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Converting biomass of agrowastes and invasive plant into alternative materials for water remediation


Thi Thanh Huyen Nguyen, Xuan Cuong Nguyen, Dang Le Tri Nguyen, Dinh Duc Nguyen, Thi Yen Binh Vo, Quang Nha Vo, Trung Duong Nguyen, Quang Viet Ly, Huu Hao Ngo, Dai-Viet N. Vo, Thang Phan Nguyen, Il Tae Kim, Quyet Van Le

Source title: 
Biomass Conversion and Biorefinery, 2021 (ISI)
Academic year of acceptance:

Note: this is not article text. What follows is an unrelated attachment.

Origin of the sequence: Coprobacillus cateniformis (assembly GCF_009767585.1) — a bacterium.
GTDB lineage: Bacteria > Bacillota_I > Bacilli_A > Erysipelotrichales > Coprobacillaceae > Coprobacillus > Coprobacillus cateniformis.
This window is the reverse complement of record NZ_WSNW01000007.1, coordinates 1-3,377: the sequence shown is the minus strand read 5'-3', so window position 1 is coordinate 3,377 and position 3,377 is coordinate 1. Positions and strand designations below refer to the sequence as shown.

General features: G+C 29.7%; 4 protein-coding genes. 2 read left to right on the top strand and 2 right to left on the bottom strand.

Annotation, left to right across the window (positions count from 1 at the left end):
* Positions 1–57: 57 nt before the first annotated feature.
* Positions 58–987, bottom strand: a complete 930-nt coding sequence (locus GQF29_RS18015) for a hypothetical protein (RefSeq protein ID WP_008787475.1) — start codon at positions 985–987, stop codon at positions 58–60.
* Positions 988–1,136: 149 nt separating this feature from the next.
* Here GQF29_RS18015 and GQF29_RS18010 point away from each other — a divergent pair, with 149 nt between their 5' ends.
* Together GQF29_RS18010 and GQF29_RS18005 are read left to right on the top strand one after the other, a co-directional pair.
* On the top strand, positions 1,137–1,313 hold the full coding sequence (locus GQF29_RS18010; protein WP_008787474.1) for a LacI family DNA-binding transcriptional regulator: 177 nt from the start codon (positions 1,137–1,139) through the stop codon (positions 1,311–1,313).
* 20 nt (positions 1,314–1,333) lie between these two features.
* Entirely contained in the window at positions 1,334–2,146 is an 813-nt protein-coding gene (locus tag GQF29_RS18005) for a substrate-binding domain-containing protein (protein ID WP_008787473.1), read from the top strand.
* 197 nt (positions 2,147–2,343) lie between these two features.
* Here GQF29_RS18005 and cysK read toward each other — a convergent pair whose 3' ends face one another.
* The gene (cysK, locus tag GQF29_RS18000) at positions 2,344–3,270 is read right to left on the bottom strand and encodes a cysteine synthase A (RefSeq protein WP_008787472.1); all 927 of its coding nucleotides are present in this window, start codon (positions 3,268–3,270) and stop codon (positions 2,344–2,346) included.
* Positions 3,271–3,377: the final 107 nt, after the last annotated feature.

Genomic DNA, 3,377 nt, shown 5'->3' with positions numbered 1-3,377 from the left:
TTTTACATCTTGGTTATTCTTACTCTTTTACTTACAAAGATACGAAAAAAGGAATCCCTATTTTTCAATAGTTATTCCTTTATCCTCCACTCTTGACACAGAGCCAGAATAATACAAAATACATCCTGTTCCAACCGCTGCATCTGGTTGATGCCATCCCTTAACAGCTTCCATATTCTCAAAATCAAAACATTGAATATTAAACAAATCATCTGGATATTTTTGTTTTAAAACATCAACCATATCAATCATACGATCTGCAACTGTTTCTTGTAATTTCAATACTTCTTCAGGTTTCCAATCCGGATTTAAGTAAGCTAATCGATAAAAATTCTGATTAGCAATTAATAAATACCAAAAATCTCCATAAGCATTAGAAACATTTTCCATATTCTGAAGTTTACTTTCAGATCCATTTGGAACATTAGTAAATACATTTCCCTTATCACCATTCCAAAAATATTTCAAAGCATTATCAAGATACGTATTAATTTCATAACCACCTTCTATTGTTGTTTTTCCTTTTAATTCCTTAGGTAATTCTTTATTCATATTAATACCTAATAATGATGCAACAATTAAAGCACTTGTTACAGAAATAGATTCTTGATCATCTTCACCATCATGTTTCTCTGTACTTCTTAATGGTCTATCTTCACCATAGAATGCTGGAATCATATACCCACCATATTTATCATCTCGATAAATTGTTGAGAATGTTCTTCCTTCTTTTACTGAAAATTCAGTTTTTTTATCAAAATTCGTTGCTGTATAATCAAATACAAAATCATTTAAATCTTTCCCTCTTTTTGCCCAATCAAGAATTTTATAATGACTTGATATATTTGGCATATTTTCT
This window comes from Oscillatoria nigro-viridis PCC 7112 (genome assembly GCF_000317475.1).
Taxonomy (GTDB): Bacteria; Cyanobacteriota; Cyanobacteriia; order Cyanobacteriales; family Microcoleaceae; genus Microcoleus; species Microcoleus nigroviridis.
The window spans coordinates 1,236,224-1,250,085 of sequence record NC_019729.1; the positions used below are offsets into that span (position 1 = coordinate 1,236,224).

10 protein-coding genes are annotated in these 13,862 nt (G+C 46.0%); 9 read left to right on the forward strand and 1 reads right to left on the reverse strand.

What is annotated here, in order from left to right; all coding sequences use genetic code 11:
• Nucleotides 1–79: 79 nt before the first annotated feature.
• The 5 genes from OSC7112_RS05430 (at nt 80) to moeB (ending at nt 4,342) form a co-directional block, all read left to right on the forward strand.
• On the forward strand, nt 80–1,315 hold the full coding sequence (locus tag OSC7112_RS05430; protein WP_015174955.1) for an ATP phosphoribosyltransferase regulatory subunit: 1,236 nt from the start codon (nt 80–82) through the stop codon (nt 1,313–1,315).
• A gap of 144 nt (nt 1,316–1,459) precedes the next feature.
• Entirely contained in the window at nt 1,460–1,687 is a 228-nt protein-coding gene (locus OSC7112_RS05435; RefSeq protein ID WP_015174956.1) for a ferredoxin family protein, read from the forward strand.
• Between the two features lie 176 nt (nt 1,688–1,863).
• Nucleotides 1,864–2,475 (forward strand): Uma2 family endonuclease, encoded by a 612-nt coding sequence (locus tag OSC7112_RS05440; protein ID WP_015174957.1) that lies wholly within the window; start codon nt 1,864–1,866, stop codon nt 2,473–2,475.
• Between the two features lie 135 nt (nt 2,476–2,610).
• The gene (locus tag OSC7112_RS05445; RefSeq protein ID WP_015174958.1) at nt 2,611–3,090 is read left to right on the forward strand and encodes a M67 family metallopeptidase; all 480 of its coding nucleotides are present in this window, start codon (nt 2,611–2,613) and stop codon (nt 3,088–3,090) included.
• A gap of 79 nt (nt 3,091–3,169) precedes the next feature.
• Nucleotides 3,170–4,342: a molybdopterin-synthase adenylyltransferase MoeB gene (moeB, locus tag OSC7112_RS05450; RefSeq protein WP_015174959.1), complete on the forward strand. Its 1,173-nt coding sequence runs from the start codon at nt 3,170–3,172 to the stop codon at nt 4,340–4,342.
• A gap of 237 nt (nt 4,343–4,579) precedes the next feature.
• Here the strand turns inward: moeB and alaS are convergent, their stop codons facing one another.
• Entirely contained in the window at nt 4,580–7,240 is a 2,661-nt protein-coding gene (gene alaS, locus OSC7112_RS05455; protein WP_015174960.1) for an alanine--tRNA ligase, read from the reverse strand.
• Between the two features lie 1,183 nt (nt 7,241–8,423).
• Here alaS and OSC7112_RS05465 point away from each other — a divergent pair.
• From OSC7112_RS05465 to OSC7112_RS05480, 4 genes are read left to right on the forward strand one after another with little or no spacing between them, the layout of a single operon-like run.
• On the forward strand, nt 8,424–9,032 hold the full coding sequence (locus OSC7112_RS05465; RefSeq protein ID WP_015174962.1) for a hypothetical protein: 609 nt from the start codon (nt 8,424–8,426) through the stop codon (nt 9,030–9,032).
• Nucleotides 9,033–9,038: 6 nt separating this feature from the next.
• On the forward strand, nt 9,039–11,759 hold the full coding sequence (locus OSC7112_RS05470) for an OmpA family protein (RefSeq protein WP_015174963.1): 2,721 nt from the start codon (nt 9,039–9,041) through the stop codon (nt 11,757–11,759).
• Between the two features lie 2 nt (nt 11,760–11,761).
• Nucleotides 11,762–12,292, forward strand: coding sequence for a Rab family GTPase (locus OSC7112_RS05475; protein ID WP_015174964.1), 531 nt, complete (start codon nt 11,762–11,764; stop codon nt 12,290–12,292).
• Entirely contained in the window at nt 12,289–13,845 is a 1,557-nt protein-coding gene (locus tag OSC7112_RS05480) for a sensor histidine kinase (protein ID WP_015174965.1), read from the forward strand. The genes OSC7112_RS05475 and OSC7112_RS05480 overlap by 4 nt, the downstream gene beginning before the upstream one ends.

Three types of biomass of invasive plants and agrowastes, namely, the wattle bark of Acacia auriculiformis (BA), mimosa (BM), and coffee husks (BC), were converted into biochars through slow pyrolysis and investigated for their ability to remove dyes in water. The properties of the materials were characterized using Fourier transform infrared (FTIR) spectroscopy, scanning electron microscopy (SEM), and Brunauer–Emmett–Teller (BET) analysis. The BET surface area (total pore volume) of BC was 2.62 m2/g (0.007 cm3/g), far below those of BA and BM with 393.15 cm2/g (0.195 m3/g) and 285.53 cm2/g (0.153 m3/g), respectively. The optimal adsorption doses for the removal of methylene blue (MB) were found to be 2, 5, and 5 g/L for BC, BA, and BM, respectively. The suitable pH ranges for MB removal were 6–12 for BA, 7–12 for BC, and 2–10 for BM. The majority of MB (over 83%) was removed in the initial 30 min, followed by a more quasisteady state condition after the removal rate exceeded 90%. The experimental data were fitted with the kinetic models (PFO, PSO, Bangham, IDP), indicating that physicochemical adsorption, pore diffusion process, and multiple stages are the dominant mechanisms for the MB adsorption onto biochars. Finally, BA and BM showed similar adsorption efficiencies, while BC may not be favorable for use as an adsorbent due to its low surface area and low pore volume.